John Pritiskutch Reproductions

History of Berks County - City of Reading

The following is reproduced from the 1876 Atlas of Berks County, Pennsylvania

READING, the county seat of Berks, is beautifully situated on the bank of the Schuylkill river, fifty-eight miles distant from Philadelphia, one hundred and twenty-eight miles from New York, and fifty-four miles from Harrisburg. As early as 1733, John and Samuel Finney took out warrants, and 450 acres of land were surveyed under their sanction, which are now embraced within the limits of the city of Reading. When the original proprietaries, the Messrs. Penn, endeavored to re-purchase the land for the purpose of laying out a town, John and Samuel Finney for a long time firmly resisted all attempts at negotiation. But when they found that the Penns were about to locate a town opposite the Tulpehocken, they yielded and sold their property. Thus the Penns became private owners of the ground-plot of Reading. The town was laid out in 1748. In 1783 Reading was incorporated as a borough, and as a city in 1847. The Penns subjected their lots to an annual quitrent. For a long time this claim was almost forgotten through neglect. Many years afterwards, the heirs attempted to collect the dues, but they were generally and sometimes violenty resisted. Such an excitement was created that a town meeting was called, which effected a permanent compromise.

The original population of Reading was principally composed of Germans, who came from Wurtemberg and the Palatinate, although the Friends who settled here under the patron age of the Penns, had control of the government. The former, being the more numerous, gave character to the place, both in language and customs. German was almost exclusively spoken, but it has been in a great measure supplanted by the English.

Conrad Weiser, the interpreter and government agent, made Reading his headquarters. He built a house on the corner of Fifth and Penn Sts., where he met many of the Indian tribes, for the purpose of making treaties and exchanging commodities.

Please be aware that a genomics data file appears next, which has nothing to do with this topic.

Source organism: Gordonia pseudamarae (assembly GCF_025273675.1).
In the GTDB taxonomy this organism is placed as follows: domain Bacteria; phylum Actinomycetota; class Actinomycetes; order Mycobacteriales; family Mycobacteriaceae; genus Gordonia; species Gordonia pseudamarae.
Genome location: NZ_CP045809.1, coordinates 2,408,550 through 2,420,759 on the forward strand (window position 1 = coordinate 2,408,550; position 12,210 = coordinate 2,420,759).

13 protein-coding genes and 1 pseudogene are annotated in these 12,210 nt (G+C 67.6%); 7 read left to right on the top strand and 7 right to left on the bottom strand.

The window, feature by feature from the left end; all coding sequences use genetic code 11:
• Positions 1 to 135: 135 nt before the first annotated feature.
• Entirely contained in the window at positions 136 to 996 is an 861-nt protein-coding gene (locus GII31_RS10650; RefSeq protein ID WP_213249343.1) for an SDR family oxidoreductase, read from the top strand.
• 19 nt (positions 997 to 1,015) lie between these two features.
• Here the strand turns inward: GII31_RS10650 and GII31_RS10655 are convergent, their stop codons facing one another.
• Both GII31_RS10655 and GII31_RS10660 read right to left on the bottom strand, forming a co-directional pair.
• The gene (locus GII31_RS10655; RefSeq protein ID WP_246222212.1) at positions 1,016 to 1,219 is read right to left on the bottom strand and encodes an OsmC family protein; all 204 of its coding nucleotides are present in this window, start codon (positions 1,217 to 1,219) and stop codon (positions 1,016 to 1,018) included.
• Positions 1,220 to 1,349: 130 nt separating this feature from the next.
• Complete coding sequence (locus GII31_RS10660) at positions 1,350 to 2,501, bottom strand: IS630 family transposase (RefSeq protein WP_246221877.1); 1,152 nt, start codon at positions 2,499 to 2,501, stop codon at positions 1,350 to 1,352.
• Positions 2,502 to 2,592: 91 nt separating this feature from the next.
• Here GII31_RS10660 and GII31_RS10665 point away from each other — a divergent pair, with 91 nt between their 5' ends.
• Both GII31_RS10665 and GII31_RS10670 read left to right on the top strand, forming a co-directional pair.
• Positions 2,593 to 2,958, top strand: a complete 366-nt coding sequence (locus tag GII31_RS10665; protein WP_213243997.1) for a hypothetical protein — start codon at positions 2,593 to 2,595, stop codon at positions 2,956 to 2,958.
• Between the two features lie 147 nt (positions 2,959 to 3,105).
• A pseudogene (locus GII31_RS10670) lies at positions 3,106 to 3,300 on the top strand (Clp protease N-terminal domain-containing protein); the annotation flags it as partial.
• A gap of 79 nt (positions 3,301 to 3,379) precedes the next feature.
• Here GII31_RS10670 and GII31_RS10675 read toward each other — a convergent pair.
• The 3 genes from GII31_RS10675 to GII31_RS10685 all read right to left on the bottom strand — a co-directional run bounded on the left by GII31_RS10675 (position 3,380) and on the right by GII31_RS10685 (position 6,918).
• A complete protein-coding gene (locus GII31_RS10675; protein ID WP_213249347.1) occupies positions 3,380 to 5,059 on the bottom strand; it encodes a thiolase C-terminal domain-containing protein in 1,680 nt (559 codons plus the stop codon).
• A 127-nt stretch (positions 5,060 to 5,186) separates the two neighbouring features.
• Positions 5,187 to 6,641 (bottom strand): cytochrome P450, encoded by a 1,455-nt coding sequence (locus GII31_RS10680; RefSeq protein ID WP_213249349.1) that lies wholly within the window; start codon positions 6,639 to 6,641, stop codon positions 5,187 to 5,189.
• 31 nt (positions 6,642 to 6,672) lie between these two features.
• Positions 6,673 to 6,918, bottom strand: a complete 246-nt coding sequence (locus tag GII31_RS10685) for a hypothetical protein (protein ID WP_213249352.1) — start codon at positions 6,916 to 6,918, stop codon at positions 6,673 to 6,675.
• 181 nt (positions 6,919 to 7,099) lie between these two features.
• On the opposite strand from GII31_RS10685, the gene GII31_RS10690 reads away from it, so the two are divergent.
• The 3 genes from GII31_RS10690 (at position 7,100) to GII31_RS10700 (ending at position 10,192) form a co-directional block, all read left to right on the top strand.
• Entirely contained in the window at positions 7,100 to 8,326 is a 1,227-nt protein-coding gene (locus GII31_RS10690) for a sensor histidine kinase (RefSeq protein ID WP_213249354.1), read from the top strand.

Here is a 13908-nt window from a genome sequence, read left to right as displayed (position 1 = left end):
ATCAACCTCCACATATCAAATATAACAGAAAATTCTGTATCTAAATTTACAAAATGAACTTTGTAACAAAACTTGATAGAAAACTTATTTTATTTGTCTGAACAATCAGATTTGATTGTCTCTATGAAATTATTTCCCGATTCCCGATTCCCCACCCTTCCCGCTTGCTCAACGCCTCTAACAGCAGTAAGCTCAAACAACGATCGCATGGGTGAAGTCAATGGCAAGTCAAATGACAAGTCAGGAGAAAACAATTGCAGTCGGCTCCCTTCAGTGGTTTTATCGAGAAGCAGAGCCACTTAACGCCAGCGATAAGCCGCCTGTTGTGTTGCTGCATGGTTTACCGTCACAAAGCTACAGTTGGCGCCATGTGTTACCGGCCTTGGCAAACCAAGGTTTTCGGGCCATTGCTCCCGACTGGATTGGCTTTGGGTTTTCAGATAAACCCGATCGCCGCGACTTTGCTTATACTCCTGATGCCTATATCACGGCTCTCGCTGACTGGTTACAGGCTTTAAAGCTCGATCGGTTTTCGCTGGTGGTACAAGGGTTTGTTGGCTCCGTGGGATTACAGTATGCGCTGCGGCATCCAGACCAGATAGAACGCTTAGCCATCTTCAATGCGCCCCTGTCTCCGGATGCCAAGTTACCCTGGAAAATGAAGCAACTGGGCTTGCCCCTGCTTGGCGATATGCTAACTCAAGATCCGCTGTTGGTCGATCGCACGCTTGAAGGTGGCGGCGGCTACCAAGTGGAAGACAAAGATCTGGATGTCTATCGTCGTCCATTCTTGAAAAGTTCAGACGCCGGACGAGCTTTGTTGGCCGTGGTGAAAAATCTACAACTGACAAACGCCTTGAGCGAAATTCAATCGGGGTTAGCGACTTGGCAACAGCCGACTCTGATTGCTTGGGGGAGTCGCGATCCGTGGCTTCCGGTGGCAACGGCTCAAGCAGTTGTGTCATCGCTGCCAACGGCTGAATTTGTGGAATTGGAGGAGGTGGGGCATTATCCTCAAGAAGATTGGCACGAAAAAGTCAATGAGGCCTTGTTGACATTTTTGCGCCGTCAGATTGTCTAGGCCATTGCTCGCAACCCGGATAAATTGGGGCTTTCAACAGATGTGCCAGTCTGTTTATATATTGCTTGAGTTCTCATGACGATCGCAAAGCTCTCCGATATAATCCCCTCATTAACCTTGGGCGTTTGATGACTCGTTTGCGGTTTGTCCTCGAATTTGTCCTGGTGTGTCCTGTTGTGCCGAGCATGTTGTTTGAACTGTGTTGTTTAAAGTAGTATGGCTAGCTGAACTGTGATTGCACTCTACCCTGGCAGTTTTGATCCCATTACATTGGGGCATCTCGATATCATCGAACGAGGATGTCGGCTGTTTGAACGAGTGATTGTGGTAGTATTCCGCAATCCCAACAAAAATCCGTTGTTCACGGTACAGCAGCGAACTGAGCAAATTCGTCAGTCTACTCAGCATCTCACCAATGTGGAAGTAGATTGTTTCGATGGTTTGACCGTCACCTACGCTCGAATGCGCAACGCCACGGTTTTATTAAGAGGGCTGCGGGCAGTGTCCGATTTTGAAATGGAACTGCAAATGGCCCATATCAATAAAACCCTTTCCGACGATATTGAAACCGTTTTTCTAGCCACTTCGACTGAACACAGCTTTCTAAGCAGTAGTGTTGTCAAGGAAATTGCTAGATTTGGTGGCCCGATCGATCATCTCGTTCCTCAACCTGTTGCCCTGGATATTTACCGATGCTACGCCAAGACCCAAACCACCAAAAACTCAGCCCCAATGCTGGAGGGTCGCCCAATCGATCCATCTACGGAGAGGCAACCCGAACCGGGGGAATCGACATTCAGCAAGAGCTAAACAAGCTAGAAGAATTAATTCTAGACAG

During the Revolutionary War, Reading was the favorite resort of prominent Philadelphians, who wished to be safe from any possible-incursion of the enemy. Notwithstanding the distressed condition of the country, the place was the scene of much gaiety during the winter seasons. The prominent families, together with their visitors, made society very lively and attractive.

In 1776, a number of Hessians captured at Trenton, together with British and Scotch royalists, were brought here, and stationed in a grove near the river. Soon after they were removed to the hill east of heading, where they remained for some time. The ruins of the "Hessian Camp" can now be seen on the spot where they built their huts.

Reading is regularly laid out., the streets, with a few exceptions, runing north and south, and east and west. Formerly they bore the names of King, Queen, Duke, Prince, Earl, etc., being signs of the loyalty of the Penns. But now those running east and west are more appropriately named after Washington, Penn, and Franklin, and the different kinds of trees, such as Chestnut. Spruce and Walnut. The streets running north and south are named numerically, Penn street being the dividing line between north and south.

The ground is sloping from Penn Mountain towards the river, thus affording excellent natural facilities for draining. The streets are kept in fine condition by being covered with a hard white stone, obtained in the immediate neighborhood, which makes a very durable and smooth carriage road.

The health of the city is remarkable. Every pleasant day great numbers of old people are to be seen on the streets; and the robust appearance of the younger portion of the community is especially noticed by strangers. The salubrity of the place is due in a great measure to the pure water, of which there is an abundant supply from the springs on the side of Penn Mountain, and from the Ohlinger stream recently introduced, together with the fresh mountain air.